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Jury obtains case of white men indicted in Ahmaud Arbery’s death

After more than two weeks of testimony and argument, the prosecution had the final say as it bears the onus of proving its case beyond a reasonable doubt.

Prosecutor Linda Dunikoski spent two hours Tuesday morning hammering out attempts by defense lawyers to blame the 25-year-old black man for his own death. Defense attorneys said Arbery hit hard with his fists to resist the arrest of a legitimate citizen by the defendants.

“You cannot claim self-defense if you are the wrongful aggressor,” Linda Dunikoski told jurors in her closing statement. ” Who started ? It wasn’t Ahmaud Arbery.

Dunikoski said Arbery’s pursuers had “no badge, no uniform, no authority” and were “just weird guys in a white van”. And she quoted their own words to police immediately after the shooting, when they said she saw Arbery running but not knowing if he had committed a crime.

“You cannot arrest a citizen because someone is running on the street and you have no idea what they did wrong,” Dunikoski said.

After the prosecution was concluded, Superior Court Judge Timothy Walmsley gave the disproportionately white jury instructions on how to apply the law before the panel began its deliberations at the Glynn County Courthouse in the port city of Brunswick.

Arbery’s murder became part of a larger national calculation of racial injustice after a graphic video of his death leaked online two months later.

Father and son Greg and Travis McMichael seized guns and chased Arbery in a van after seeing him driving through their housing estate on February 23, 2020. A neighbor, William “Roddie” Bryan, walked away. joined in the lawsuit and recorded the video of the opening of Travis McMichael. fire as Arbery threw punches and grabbed McMichael’s shotgun.

No one was charged with the murder until Bryan’s video was leaked and the Georgia Bureau of Investigation took over the case from the local police. The three men are charged with murder and other offenses.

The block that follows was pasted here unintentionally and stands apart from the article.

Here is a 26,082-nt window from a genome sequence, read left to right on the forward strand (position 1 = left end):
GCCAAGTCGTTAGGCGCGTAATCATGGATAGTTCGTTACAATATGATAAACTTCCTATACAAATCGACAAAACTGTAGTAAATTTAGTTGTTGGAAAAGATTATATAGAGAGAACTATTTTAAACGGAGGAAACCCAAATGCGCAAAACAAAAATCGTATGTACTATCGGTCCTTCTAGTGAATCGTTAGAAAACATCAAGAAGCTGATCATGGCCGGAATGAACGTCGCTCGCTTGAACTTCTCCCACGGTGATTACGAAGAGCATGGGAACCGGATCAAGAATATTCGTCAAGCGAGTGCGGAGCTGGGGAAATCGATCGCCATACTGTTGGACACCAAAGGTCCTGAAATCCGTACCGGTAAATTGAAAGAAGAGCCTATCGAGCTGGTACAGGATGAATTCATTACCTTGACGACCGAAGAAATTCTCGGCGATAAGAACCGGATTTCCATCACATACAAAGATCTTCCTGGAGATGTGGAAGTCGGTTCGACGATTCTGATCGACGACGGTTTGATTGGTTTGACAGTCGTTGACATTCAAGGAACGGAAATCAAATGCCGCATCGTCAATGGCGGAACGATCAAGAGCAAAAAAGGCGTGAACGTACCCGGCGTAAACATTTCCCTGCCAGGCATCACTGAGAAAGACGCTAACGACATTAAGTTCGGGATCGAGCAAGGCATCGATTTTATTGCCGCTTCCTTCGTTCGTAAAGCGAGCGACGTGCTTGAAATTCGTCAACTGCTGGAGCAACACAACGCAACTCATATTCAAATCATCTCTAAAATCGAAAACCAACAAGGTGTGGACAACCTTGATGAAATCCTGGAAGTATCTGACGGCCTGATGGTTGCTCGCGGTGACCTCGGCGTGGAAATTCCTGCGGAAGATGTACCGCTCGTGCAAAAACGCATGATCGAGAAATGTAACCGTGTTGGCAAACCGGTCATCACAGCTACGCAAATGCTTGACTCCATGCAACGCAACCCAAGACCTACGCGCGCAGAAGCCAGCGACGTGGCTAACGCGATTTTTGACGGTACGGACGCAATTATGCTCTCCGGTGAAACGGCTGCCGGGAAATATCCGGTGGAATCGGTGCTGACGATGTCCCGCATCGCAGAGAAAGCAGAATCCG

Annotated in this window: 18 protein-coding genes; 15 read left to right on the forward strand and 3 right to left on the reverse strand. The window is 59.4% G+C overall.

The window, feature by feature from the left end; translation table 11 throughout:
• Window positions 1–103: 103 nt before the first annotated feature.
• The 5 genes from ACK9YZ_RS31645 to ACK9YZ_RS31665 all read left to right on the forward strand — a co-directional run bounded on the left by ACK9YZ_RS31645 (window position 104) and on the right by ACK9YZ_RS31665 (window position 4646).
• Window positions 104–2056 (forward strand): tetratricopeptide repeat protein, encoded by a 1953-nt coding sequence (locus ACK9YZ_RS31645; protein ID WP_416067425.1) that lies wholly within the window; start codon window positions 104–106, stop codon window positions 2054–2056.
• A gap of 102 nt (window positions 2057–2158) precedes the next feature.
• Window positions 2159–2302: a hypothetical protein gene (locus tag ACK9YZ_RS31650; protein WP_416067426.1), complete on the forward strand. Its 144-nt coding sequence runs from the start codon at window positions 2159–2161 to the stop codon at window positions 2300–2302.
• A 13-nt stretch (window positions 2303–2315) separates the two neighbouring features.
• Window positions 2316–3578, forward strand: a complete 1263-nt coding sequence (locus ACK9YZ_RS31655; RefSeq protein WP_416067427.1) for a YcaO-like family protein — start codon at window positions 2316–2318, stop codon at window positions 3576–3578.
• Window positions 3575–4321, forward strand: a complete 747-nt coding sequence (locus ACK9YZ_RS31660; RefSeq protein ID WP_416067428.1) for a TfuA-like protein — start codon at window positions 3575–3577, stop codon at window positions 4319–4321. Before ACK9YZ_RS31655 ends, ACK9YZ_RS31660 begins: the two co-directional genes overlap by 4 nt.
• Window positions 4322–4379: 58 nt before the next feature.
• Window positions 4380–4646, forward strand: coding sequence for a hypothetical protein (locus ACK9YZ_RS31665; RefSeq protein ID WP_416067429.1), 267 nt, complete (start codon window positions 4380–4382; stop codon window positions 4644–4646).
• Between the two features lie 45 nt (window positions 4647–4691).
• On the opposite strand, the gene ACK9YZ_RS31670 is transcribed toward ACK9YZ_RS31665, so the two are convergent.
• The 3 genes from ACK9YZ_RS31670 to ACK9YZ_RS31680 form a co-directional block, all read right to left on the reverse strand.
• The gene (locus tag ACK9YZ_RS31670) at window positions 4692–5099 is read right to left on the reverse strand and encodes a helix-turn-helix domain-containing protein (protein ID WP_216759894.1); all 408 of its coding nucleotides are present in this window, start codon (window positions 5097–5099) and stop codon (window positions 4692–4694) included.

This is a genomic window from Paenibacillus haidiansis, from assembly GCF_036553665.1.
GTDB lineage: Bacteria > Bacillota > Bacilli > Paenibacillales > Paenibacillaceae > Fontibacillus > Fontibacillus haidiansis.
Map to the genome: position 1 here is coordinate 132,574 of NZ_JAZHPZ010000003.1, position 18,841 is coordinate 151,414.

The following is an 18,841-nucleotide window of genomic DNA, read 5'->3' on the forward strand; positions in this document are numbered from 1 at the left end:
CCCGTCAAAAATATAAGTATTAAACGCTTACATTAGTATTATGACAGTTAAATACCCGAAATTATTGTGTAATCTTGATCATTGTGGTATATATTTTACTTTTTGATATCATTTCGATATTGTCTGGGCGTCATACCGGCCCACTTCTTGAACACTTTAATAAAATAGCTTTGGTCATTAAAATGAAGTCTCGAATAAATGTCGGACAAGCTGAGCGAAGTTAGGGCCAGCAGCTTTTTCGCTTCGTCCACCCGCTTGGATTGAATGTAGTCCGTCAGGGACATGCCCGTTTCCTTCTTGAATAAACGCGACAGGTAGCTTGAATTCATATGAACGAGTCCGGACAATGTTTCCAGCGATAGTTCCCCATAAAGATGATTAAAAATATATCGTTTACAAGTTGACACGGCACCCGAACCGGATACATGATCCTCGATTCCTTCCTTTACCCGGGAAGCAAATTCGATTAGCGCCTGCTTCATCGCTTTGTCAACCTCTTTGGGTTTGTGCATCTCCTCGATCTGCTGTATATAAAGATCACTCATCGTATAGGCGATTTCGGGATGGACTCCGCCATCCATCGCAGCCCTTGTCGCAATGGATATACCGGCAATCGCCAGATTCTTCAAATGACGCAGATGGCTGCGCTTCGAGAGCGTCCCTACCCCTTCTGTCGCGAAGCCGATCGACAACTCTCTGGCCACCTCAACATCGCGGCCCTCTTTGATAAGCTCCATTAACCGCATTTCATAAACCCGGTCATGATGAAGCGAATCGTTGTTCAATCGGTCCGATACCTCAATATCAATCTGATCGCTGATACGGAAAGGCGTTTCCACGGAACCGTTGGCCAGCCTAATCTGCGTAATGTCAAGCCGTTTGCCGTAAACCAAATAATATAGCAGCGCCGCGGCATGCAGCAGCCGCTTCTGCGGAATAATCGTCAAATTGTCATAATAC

Dunikoski said on Tuesday the McMichaels and Bryan threatened Arbery both with their pickup trucks and by pointing a shotgun at him before the final showdown in which Arbery threw punches and grabbed the weapon.

She noted that Bryan told police he used his truck to drive Arbery into a ditch and cut him off, while Greg McMichael told officers they “tricked him like a rat”. The actions of the two men, she said, directly contributed to Arbery’s death.

“It doesn’t matter who actually pulled the trigger,” Dunikoski said. “Under the law, they are all guilty.

She also said there was no evidence Arbery committed any crimes in the accused’s neighborhood. She said he had never been seen stealing anything the five times he was recorded by security cameras at an unfinished house under construction from where he was seen sneaking around. ‘escape.

“You have wood, you have all this stuff,” Dunikoski said. “Sir. Arbery never shows up with a bag. He doesn’t stop with a U-haul.… All he does is walk around for a few minutes and then leave.

The prosecutor told jurors that someone can only arrest a citizen in “emergency situations” where a crime occurs “on the spot”.

Defense attorneys objected to Dunikoski’s explanation for a citizen’s arrest because they argue the McMichaels had reason to suspect Arbery had stolen items from the house. They said the owner discovered the missing items before installing security cameras.

“This is a false statement of the law and the argument is inappropriate,” said Justice Franklin Hogue, an attorney for Greg McMichael. “There is no way we can fix it” in front of the jury, he said, as defense attorneys finished their pleadings on Monday.

Lawyer Jason Sheffield said his client Travis McMichael fired his shotgun in self-defense after Arbery charged him, punched him and attempted to grab the gun. Sheffield called Arbery’s death a tragedy, but his fault.

Lawyers for the other two defendants also blamed Arbery. Laura Hogue, lawyer for Greg McMichael, said Arbery “chose to fight.” Kevin Gough, who represents Bryan, wondered why Arbery hadn’t called for help if he was in danger.

“Maybe it’s because Mr. Arbery doesn’t want help,” Gough said.

Arbery had enrolled in a technical college and was preparing at the time to study to become an electrician like his uncles.

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